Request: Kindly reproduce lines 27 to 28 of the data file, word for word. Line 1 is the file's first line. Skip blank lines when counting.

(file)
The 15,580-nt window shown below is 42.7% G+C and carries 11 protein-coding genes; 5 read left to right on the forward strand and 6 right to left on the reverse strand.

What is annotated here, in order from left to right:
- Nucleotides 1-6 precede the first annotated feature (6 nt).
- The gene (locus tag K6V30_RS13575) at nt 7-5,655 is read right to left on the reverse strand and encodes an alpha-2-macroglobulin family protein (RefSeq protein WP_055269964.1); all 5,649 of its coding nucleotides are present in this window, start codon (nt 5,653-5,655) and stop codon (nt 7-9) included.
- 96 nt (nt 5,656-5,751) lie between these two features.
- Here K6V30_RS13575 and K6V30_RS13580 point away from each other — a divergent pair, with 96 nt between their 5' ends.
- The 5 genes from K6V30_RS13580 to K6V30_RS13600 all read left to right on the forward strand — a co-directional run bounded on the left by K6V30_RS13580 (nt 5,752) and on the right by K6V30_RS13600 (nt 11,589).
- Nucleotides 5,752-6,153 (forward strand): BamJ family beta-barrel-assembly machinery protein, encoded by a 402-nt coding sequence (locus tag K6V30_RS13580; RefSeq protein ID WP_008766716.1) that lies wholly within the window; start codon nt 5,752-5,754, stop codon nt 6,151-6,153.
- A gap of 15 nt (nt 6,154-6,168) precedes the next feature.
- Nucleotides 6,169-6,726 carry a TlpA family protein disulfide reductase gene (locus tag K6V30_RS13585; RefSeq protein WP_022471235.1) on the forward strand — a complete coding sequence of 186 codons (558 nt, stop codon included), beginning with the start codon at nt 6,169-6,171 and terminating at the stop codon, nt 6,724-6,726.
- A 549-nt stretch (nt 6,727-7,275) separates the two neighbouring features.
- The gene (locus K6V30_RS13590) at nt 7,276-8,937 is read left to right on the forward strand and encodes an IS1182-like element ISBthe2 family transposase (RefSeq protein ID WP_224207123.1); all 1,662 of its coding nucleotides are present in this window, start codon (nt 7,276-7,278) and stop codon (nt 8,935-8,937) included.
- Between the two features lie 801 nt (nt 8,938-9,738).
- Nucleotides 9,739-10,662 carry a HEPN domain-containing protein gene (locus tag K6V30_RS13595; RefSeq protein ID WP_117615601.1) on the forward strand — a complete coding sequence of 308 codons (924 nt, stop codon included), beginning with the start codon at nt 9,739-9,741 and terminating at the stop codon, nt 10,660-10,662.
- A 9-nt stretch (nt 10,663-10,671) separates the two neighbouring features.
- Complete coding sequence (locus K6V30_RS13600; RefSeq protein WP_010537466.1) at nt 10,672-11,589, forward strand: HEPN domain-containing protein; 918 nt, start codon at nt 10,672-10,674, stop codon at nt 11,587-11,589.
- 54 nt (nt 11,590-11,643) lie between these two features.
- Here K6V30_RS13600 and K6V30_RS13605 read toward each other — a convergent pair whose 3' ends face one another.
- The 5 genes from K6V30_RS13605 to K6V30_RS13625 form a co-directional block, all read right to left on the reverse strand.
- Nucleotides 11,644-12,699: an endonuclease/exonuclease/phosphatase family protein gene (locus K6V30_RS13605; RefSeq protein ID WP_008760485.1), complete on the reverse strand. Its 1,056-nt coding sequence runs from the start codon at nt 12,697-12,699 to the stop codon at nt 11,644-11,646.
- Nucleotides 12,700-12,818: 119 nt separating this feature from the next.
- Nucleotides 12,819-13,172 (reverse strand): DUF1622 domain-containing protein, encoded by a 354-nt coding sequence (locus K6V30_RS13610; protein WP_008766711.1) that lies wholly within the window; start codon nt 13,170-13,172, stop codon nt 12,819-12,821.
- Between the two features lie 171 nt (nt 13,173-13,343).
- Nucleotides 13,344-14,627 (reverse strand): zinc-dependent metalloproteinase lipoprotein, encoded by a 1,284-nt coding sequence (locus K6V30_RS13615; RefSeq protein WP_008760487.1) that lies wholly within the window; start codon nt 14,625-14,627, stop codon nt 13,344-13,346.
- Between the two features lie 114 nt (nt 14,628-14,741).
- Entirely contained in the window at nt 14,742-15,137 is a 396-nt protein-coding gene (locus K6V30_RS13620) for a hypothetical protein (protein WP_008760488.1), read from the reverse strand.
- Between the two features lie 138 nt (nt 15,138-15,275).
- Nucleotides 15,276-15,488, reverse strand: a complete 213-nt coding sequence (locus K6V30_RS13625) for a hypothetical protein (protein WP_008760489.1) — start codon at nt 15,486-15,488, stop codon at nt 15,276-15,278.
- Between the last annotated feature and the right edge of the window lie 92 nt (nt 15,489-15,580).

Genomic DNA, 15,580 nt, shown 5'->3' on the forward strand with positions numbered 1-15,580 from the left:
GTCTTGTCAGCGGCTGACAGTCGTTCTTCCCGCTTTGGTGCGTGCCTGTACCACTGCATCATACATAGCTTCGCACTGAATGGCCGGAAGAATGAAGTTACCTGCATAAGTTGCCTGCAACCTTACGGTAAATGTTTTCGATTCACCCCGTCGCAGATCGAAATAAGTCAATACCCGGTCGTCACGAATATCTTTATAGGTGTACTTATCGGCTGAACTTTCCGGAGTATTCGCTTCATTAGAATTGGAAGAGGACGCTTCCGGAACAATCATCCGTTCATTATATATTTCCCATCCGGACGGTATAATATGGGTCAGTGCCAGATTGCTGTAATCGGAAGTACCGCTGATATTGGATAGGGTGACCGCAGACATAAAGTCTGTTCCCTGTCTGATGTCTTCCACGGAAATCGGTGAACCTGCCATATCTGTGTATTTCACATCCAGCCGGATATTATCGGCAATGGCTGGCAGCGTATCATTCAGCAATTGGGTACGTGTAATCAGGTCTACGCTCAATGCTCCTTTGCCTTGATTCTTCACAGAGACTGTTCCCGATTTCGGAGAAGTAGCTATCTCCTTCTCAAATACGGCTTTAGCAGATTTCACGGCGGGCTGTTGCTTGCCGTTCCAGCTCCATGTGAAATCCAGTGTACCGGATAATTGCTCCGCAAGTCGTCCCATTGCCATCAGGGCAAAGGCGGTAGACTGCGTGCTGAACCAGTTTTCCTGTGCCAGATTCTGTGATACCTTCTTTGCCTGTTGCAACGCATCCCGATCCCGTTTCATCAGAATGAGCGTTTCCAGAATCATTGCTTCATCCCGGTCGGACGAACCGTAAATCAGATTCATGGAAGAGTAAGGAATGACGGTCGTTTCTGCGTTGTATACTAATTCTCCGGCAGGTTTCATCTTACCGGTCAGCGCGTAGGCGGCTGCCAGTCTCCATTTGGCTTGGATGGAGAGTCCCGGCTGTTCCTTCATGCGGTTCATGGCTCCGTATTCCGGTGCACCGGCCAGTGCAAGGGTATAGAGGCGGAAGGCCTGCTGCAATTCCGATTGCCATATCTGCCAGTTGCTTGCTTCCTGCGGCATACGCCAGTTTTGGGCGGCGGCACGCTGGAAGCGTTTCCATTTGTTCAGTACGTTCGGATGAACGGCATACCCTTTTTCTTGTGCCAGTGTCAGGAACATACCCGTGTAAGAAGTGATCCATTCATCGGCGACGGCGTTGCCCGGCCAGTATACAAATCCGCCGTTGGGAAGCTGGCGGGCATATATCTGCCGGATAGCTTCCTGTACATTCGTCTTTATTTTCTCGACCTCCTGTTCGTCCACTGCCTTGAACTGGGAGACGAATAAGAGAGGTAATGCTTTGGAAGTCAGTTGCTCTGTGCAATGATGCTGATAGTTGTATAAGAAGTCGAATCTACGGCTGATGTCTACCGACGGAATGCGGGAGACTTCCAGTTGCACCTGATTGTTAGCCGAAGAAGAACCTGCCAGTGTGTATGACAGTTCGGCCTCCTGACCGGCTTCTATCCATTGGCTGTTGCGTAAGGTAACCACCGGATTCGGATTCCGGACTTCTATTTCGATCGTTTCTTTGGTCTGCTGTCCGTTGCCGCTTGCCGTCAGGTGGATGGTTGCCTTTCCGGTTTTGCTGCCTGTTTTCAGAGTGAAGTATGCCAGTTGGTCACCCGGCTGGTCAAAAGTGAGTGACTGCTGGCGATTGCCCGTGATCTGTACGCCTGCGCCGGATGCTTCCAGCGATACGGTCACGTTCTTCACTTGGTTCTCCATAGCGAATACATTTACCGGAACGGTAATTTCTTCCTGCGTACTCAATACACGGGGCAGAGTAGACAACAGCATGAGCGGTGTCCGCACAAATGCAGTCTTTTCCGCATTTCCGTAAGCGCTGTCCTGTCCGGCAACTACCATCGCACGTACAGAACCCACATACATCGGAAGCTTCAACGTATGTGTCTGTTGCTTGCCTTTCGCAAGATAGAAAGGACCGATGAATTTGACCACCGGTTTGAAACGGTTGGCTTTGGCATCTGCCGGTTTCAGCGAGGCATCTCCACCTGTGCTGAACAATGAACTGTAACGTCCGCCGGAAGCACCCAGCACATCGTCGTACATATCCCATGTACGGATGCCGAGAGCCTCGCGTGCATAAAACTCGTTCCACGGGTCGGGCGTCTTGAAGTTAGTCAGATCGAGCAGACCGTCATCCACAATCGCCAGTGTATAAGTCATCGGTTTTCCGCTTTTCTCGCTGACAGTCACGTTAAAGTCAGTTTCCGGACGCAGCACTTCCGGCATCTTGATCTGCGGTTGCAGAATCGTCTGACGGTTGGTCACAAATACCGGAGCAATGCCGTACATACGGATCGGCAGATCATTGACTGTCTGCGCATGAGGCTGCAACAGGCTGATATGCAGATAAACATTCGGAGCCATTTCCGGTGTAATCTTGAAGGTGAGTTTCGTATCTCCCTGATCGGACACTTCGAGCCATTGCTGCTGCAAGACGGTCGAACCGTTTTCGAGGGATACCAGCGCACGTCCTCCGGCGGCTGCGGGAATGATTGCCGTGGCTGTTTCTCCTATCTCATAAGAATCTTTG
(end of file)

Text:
- Between the two features lie 138 nt (nt 15,138-15,275).
- Nucleotides 15,276-15,488, reverse strand: a complete 213-nt coding sequence (locus K6V30_RS13625) for a hypothetical protein (protein WP_008760489.1) — start codon at nt 15,486-15,488, stop codon at nt 15,276-15,278.